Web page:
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Loyalty’s Web by Joyce DiPastena, is a love story set in medieval lands that are now part of France. King Henry II has crushed the initial rebellion of his sons Young Henry and Richard, but egos still rattle and the climate is far from settled when the Earl of Gunther arrives in Poitou to assess which noblemen stand with the king and if his son, Richard still harbors rebellious intent. Among the duties the king has stipulated for him to do while there, the earl is to marry the beautiful Clothilde, uniting her father, the Baron de Laurant, in a tie of unquestioned loyalty to the king.

But the earl’s errand becomes far more complicated than he anticipated by plots to start another rebellion, plots to assassinate Gunther, a hot-headed youth who escapes from the tower, a power hungry Lady Laurant, a traitorous seductress, the murder of the earl’s best friend, and the aggravating second daughter, Helene, who seems to constantly get herself involved in all of it. When he finds he has fallen in love with Helene, and not Clothilde, he must choose between love and duty. It is a web of confusion that he tries to avoid by staying loyal to the king.

Loyalty’s Web is set in medieval castles where servants may betray their masters for a pocket of gold, where a goblet of wine may hold a deadly drug, where the only defense against a sword is a man’s skill and the chain mail across his chest. And the life of a young lady is determined for her, from what she wears, to who she marries.

Keep reading for information on how you can win a copy of Loyalty’s Web.
I asked DiPastena about her connection to this time period and setting.

Me: Your books, Loyalty’s Web and Illuminations of the Heart take place in medieval France. What drew you to then and there?
Dipastena: I’ve always been particularly fascinated by King Henry II of England. During his reign, he ruled over large areas of what later became France, and because of the political dynamics between him and his sons, there were actually more fireworks going on in his French domains than there were in England during his life. So it seemed a great time and place to choose for a story of mystery and intrigue.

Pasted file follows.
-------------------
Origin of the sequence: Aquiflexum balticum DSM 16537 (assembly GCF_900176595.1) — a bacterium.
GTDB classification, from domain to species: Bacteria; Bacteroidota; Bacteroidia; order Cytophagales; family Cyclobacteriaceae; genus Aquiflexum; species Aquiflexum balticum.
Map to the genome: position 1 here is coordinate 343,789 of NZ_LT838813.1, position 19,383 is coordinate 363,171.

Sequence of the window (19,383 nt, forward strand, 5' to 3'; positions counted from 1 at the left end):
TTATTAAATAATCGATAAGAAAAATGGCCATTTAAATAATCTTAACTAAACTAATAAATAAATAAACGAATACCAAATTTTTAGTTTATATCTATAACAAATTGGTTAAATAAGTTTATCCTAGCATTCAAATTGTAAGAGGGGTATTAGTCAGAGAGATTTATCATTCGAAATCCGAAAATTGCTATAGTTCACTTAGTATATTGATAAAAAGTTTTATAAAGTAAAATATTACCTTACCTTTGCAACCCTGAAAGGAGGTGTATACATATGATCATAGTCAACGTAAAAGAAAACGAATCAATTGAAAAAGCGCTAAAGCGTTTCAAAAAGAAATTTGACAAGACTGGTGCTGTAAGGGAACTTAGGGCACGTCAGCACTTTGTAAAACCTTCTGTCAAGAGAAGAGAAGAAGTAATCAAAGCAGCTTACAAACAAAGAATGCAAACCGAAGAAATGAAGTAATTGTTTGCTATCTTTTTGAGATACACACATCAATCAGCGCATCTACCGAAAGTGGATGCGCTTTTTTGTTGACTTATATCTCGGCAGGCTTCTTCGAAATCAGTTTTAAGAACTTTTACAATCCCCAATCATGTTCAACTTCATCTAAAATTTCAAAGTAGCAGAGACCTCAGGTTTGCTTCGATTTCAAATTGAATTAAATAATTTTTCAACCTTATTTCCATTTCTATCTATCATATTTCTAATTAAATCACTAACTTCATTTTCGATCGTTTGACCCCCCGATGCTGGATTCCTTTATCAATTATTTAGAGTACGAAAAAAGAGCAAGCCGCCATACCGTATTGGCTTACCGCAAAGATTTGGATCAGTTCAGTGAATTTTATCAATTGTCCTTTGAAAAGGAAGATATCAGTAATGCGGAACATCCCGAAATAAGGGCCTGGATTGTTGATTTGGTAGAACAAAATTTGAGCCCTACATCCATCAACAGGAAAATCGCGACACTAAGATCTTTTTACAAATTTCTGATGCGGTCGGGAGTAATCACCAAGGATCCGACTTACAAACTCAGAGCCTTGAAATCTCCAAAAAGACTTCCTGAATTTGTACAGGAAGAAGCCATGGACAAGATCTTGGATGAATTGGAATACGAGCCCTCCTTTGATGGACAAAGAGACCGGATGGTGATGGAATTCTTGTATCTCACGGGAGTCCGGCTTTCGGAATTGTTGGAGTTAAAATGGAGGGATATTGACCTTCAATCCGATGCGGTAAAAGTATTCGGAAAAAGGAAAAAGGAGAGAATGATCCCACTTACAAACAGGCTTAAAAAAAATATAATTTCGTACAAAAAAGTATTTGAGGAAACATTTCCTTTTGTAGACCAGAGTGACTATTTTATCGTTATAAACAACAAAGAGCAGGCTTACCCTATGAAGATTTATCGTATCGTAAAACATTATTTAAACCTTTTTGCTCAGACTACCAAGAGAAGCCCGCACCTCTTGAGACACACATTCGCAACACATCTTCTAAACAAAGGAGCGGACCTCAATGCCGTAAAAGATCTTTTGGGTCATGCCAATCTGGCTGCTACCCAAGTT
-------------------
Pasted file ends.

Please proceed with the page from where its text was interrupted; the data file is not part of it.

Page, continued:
Me: I know you earned a BA in History, with a focus on the Middle Ages. What was different during that time period from our world today?
Dipastena: Well, the food was different, the clothes were different, the technology was different, but I think what impresses me most about any era of history is that people pretty much remain people no matter when they lived. They love, they hate, they plot, and they sacrifice. There were good parents and bad parents. There were obedient children and rebellious children. Some were rich and some were poor.
One thing that has perhaps shifted significantly in our time is the place of religion. The Middle Ages are sometimes called “The Dark Ages”, but they are also called “The Age of Faith.” Religion was much more a part of every person’s daily life and thought than it is for many people today. God was not theoretical. He was real. Of course, he is still “real” and a daily part of many people’s lives today, but in general, not on the unquestioned, widespread scale that he was in the Middle Ages.
Me: Haven’t you also participated in some medieval fairs? What is your favorite attraction? Where does one find them?
Dipastena: They are actually Renaissance Festivals, which is the closest I can come to a Medieval Fair in Arizona. Still, I’ll take what I can get! My favorite attractions? I love the stage shows, and thankfully, they now label the more risque shows as “Loose Canons”, so you know which ones to avoid. I’ve attended the Arizona Renaissance Festival for so many years that I have some of the stage shows memorized, so each year I try to look for new shows that have been added and try to check those out. Two of the most popular attractions are the Birds of Prey show, which gives a demonstration of falconry, a popular sport in both the Middle Ages and the Renaissance. And then, of course, there’s the jousting tournament! That one’s always a treat to attend, but it’s always very crowded, since everyone else wants to attend it, too. My favorite treats there are the nut rolls (I like them with cashews) and the cinnamon almonds. The bread bowls are delicious. Last year was the first time I split a mammoth turkey leg with someone, and it was definitely a YUM!
Me: If you lived then, what things / luxuries / food would you miss most?
Dipastena: What would I miss the most? Indoor plumbing and chocolate! LOL!

O.K., here is the contest: to win a copy of Joyce Dipastena’s Loyalty’s Web, post a reply saying what intrigues you about the Middle Ages and what you would miss. Include your email contact information. You can also enter by sending an email to sdayleywrite@gmail.com I’ll run the names for a winner on Thursday 1-13-11